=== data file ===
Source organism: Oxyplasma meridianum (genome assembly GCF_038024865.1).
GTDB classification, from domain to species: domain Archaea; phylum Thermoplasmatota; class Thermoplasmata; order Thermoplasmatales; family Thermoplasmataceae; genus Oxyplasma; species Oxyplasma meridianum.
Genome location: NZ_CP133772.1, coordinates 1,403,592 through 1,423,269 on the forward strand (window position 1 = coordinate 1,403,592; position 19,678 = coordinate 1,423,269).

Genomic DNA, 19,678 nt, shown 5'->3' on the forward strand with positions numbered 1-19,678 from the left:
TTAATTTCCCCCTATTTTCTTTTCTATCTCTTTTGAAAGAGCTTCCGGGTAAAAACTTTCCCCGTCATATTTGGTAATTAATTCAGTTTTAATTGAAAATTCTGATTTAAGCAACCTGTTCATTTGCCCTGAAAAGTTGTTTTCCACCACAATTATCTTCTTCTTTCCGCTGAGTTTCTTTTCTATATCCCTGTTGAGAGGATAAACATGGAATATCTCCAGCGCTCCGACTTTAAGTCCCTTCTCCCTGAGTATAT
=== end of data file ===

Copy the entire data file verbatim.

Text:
Source organism: Oxyplasma meridianum (genome assembly GCF_038024865.1).
GTDB classification, from domain to species: domain Archaea; phylum Thermoplasmatota; class Thermoplasmata; order Thermoplasmatales; family Thermoplasmataceae; genus Oxyplasma; species Oxyplasma meridianum.
Genome location: NZ_CP133772.1, coordinates 1,403,592 through 1,423,269 on the forward strand (window position 1 = coordinate 1,403,592; position 19,678 = coordinate 1,423,269).

Genomic DNA, 19,678 nt, shown 5'->3' on the forward strand with positions numbered 1-19,678 from the left:
TTAATTTCCCCCTATTTTCTTTTCTATCTCTTTTGAAAGAGCTTCCGGGTAAAAACTTTCCCCGTCATATTTGGTAATTAATTCAGTTTTAATTGAAAATTCTGATTTAAGCAACCTGTTCATTTGCCCTGAAAAGTTGTTTTCCACCACAATTATCTTCTTCTTTCCGCTGAGTTTCTTTTCTATATCCCTGTTGAGAGGATAAACATGGAATATCTCCAGCGCTCCGACTTTAAGTCCCTTCTCCCTGAGTATAT